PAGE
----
I have argued numerous times that the differences between economic and history tend to be exagerated, usually by economists who want to criticize history or historians who want to criticize economics. So, I really liked this paper by Sheilagh Ogilvie that reviews research on serfdom by both historians and economists and makes the case that the differences are exagerated and that the diferences that do exist make the fields complements, not substitues.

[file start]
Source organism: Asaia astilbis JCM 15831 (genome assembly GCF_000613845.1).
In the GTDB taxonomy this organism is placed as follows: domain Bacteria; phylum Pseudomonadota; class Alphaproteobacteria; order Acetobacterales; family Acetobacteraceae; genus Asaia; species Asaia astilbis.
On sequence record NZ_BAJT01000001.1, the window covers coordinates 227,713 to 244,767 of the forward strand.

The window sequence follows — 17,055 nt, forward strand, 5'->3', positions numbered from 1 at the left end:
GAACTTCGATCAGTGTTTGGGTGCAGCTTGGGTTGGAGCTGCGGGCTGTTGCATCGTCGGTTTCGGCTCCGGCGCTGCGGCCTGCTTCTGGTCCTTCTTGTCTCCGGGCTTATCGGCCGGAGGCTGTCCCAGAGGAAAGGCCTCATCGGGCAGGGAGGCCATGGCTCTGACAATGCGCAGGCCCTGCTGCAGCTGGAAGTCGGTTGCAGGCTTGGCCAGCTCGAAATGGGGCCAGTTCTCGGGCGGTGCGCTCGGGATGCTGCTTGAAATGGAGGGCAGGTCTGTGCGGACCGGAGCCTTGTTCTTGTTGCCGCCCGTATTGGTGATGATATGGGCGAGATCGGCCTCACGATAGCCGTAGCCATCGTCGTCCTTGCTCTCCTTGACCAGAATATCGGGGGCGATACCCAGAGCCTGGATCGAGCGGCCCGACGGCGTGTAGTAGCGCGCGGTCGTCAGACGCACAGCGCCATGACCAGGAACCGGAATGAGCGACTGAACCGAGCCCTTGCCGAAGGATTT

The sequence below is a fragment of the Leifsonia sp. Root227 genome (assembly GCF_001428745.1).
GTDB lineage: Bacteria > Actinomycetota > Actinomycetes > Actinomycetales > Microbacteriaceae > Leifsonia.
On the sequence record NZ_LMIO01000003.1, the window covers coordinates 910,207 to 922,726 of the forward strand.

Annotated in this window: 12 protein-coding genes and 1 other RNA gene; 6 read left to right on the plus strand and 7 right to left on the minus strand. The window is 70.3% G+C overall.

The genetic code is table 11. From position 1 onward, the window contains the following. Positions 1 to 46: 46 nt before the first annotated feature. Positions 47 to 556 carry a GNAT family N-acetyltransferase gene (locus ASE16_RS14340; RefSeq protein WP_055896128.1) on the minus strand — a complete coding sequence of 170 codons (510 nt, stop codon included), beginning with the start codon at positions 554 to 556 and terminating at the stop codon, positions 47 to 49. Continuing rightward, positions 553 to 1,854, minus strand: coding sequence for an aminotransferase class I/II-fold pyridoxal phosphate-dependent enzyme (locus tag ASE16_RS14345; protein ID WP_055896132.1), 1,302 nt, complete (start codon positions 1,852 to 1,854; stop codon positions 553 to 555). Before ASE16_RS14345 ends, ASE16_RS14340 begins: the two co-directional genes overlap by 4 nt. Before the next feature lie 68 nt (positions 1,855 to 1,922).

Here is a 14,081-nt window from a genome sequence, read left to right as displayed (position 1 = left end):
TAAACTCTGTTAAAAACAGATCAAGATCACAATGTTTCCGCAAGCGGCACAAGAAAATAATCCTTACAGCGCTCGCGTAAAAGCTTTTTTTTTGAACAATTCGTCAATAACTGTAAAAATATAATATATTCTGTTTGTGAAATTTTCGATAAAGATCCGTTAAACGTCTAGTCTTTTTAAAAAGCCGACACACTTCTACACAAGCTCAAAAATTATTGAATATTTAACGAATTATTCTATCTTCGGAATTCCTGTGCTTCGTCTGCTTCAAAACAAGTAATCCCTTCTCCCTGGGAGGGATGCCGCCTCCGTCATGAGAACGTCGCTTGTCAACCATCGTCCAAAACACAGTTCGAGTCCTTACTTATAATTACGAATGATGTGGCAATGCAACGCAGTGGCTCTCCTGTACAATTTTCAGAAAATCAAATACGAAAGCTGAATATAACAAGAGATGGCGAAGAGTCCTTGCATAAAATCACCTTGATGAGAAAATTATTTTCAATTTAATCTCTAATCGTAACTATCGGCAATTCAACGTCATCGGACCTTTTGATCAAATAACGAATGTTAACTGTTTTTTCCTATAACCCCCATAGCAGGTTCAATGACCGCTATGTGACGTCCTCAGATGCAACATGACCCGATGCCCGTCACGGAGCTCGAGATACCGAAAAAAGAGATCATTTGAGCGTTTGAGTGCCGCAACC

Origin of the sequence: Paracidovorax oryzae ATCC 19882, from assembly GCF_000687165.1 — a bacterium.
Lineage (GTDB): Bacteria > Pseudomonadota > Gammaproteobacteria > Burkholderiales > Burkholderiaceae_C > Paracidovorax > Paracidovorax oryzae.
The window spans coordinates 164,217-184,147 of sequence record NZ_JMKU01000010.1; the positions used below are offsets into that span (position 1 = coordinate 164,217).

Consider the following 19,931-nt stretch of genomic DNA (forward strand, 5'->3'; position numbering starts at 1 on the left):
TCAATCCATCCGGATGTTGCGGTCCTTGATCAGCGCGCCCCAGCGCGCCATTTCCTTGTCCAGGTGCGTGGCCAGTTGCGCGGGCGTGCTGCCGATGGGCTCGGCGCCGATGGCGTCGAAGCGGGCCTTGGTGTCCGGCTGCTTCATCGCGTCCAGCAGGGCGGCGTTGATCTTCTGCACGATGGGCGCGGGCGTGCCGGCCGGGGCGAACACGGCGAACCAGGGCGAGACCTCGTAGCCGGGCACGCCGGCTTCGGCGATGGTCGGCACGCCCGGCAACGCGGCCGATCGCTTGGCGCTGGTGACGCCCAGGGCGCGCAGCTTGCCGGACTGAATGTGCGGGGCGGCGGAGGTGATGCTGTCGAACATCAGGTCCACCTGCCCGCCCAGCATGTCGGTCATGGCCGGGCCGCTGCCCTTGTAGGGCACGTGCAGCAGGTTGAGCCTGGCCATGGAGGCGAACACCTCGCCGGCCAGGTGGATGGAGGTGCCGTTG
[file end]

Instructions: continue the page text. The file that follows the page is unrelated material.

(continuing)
Economics and history are often regarded as antithetical. This paper argues the opposite. It builds its case by showing how economics and history provide complementary approaches to analyzing a fundamental historical institution: serfdom. The paper scrutinizes three questions: how serfdom shaped peasant choices, how it constrained those choices, and how it affected entire societies. By working together, economics and history have generated better answers to these questions than either discipline could have achieved in isolation. Economic and historical approaches, the paper concludes, are not substitutes but complements.